State v. R-V
Appellate Division, New Jersey
This was a wonderful win. Defendant, an illegal immigrant, is married with three children one of whom has spina bifida. When he first came to New Jersey he found out that he could not get a driver’s license because you have to be a legal alien in order to get one. He was told by a friend that he knew somebody who would be able to get him a license. He paid the broker $2000. The broker took him and others to a Motor Vehicle Commission office where the broker paid the examiner to give licenses to undocumented immigrants. Defendant was arrested shortly after leaving the Motor Vehicle Commission office along with the broker and others who had paid the broker for a license.
He was indicted for conspiracy to commit official misconduct, a 2nd-degree crime that requires prison. His is then attorney was able to reduce the charges to third-degree conspiracy and the defendant was sentenced to probation.
The criminal conviction made it impossible to change his immigration status so that he could take care of his children. In fact, the conviction made him subject to deportation despite one of his children having spina bifida.
I was called in by the immigration attorney to see what could be done. It turned out that his attorney had not applied the defendant for pretrial intervention, which is a once-in-a-lifetime chance to avoid criminal charges without a conviction. However, because he pled guilty to a conspiracy of official misconduct – that is he conspired with the examiner at the Motor Vehicle Commission to get a driver's license -he was not eligible to receive pretrial intervention.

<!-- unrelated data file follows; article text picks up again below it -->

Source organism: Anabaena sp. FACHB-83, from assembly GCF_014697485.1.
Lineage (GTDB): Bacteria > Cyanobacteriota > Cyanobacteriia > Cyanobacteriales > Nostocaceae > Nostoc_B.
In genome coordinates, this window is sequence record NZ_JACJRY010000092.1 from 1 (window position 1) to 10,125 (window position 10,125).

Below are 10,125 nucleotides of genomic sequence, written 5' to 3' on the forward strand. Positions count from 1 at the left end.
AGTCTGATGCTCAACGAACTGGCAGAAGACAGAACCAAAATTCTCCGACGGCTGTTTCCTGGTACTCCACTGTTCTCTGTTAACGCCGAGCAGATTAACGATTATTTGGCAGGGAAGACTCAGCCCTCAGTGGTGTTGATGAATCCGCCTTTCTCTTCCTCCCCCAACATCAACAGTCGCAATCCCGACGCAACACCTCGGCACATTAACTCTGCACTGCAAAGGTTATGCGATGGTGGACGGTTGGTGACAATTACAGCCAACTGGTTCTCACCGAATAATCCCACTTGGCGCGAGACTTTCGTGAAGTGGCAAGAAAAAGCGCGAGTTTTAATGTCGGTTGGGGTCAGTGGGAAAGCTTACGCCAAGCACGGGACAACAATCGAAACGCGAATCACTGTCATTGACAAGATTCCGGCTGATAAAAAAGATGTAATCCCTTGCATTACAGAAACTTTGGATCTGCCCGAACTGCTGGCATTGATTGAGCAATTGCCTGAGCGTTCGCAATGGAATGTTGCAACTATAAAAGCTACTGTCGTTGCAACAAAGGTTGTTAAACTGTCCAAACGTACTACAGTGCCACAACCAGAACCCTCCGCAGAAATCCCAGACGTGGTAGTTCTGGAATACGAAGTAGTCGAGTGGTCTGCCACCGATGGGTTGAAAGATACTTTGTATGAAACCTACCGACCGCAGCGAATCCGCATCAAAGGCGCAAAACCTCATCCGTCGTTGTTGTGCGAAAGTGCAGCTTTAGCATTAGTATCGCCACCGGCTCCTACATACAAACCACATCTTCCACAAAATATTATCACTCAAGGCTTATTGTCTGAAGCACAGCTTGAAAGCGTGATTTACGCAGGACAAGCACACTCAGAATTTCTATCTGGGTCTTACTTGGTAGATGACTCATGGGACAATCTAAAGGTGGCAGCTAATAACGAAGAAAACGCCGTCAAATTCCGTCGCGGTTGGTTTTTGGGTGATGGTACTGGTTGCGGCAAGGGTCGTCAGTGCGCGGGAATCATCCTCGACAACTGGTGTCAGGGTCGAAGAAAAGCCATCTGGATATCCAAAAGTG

I was able to show that defendant was not in a conspiracy to commit official misconduct. Conspiracies are either a chain or a wheel and spoke; I was able to show that the conspiracy or accomplice liability was between the defendant and the broker, not the defendant, the broker, and the employee, the examiner for the Motor Vehicle Commission. As a result, he was actually able to apply for and successfully enter pretrial intervention which would prevent him from having a conviction
I brought this post-conviction relief motion before the trial judge. She denied the motion to vacate the conviction stating that it was out of time and disagreeing with my other two points. I had argued that this motion was timely. The Appellate Division said the petition for postconviction relief was timely since the defendant had only recently learned that his lawyer had not applied for pretrial intervention. They agreed with my other two points as well. It’s a nice feeling that I had saved the father of this family from deportation. It’s also a nice feeling that the trial judge was found wanting on all three bases for denying the motion.